With Canada’s legalization of cannabis in 2018 marketing for these products has increased dramatically and continues to rise each year. The current cannabis marketing forecast has 2021 at $4.6B which will potentially grow to $8.6B in 2026. So what can you do to stay ahead of the competition? Focus on cannabis content creation, but you need to make sure you do it properly. While some countries have yet to legalize the substance, Canada already has standards and regulations in place for use by advertising agencies for marketing and promotional services. 


The Cannabis Act and Cannabis Regulations – Promotion prohibitions regulates how cannabis companies are allowed to promote and market their products to the public. The act’s main purpose is to limit the reach of cannabis advertisements to young people.

For cannabis content creators, strict guidelines and requirements must be met in order for the promotion to be legal; failure to comply can result in large fines. 

These prohibitions apply to :

  • persons who produce, sell or distribute cannabis 
  • persons who sell or distribute cannabis accessories 
  • persons who provide cannabis-related services 
  • media organizations


What can I post on social media?

Many companies rely on social media to promote their products to consumers. However, the act restricts the type of cannabis content that companies can release on their own and on affiliated members’ social media accounts. 

The act emphasizes that “advertising towards minors is prohibited under any circumstance. Examples include adding the company logo on images that appeal to children, like candy or toys.

What you can do instead is to restrict access to the page or profile (Wired messenger suggests that you age lock your page or profile to at least 19 due to Alberta and Quebec having their legal cannabis age at 18). Many cannabis companies have implemented this solution to reduce the chance of minors looking through their pages. 

Can I use reviews and testimonials to sell my product? Not necessarily. The act prohibits promoting cannabis “by means of a testimonial or endorsement, however displayed or communicated” (Cannabis Act), and through sponsorships. 

Instead,emphasize the brand rather than the product in the advertisements. However, some companies still have testimonials without any consequences. Currently companies are using different versions of testimonials such as employee spotlights, YouTube videos from customers, and influencer campaigns to name a few (read wiremessenger’s article to learn more about that).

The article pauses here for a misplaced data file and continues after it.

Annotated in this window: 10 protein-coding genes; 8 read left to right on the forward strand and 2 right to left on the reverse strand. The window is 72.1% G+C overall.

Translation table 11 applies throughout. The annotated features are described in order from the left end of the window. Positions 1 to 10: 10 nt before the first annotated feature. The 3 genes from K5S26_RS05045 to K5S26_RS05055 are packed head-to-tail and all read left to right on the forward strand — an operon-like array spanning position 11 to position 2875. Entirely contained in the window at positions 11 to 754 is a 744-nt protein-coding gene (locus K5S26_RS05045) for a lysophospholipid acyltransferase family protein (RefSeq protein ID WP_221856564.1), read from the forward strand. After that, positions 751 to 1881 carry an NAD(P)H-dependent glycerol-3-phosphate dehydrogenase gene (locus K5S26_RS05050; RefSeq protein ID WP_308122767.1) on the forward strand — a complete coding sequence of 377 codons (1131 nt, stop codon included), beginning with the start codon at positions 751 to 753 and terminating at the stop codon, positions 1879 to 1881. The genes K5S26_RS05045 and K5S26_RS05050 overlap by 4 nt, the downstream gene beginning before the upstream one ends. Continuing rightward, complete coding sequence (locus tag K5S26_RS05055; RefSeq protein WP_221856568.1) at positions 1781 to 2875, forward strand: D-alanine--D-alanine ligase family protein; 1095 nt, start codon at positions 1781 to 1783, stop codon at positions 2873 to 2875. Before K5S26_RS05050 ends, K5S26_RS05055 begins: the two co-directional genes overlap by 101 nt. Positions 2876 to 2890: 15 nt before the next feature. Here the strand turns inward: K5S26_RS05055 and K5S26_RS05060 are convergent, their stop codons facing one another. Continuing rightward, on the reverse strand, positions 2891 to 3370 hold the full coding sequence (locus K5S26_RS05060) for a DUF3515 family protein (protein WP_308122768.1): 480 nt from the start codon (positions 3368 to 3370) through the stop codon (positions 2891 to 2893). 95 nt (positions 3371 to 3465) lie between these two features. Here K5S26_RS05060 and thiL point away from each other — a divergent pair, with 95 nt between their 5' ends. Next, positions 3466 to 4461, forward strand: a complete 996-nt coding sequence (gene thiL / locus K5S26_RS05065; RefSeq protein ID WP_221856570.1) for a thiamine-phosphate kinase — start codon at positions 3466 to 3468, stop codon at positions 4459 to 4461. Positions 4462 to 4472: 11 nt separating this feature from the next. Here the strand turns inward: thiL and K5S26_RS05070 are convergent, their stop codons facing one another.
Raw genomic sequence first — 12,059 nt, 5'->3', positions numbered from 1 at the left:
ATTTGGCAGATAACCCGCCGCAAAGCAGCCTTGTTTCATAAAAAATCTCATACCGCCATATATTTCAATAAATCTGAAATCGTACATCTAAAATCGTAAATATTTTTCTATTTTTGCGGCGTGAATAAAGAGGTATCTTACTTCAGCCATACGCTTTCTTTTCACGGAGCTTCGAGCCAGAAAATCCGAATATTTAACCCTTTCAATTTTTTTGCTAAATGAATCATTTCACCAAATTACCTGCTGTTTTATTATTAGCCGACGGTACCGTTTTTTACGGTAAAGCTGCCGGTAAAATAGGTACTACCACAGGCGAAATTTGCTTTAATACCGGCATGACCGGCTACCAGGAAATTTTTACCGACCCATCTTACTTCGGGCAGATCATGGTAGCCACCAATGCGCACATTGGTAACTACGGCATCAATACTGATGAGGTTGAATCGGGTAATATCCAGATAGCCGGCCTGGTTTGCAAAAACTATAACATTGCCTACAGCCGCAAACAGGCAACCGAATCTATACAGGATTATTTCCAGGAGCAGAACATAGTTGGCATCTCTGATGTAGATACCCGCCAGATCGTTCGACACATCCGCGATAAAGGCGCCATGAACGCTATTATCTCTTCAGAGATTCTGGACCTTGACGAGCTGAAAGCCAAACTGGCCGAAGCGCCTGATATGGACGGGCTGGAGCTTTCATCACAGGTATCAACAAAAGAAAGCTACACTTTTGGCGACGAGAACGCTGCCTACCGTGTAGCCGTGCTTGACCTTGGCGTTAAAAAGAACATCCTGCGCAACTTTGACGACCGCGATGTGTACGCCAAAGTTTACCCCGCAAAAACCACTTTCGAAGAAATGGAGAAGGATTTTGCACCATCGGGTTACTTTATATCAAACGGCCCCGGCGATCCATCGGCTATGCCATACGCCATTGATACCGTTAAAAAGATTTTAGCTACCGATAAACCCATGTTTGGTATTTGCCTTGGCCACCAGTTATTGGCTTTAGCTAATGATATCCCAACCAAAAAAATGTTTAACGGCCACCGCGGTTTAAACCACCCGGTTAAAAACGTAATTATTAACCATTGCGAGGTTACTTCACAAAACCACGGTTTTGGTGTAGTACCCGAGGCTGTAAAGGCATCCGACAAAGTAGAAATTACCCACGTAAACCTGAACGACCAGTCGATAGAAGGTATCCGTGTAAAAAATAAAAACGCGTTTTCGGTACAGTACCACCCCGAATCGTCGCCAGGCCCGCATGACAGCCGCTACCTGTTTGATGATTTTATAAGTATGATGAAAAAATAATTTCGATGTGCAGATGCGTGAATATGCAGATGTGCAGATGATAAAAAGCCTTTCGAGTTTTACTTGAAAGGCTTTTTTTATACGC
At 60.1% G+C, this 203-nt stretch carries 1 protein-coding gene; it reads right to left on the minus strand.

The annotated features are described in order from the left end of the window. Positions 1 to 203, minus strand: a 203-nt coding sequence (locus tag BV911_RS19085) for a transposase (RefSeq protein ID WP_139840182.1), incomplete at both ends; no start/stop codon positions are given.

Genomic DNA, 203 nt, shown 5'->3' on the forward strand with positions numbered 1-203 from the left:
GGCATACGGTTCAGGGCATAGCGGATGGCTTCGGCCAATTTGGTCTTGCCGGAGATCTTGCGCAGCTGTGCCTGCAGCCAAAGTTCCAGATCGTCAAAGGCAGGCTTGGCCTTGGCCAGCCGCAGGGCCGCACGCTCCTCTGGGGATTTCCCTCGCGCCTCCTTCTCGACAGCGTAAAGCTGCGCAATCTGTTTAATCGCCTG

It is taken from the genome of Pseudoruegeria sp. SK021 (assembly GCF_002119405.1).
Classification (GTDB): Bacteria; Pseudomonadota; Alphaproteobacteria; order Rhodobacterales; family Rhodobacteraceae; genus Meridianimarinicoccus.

Influencer marketing can be an important marketing strategy for companies, but this type of promotion can be seen as endorsement. 

Can I post about what cannabis can be used for? Nope! 

The act prohibits inducements of any kind , so you cannot promote the lifestyle associated with their product or service. 

What you can do is to focus on brand-specific content instead, by making content that appeals to the target audience rather than the product (cannabis photography). 

I should at least be able to advertise the health benefits of cannabis? You can! But they have to be factual.

The law says that “Cannabis cannot be promoted in a manner that is false, misleading or deceptive or that is likely to create an erroneous impression abouts its … health effects”. So if you talk about health effects make sure you have the verified information to support your claim. 

To reduce the chance of misleading your audience focus on your company, your values, your mission, and about health in general

Now that you have an understanding of the guidelines, go make some legal cannabis content. Or give it to Gotham Studios to get the job done!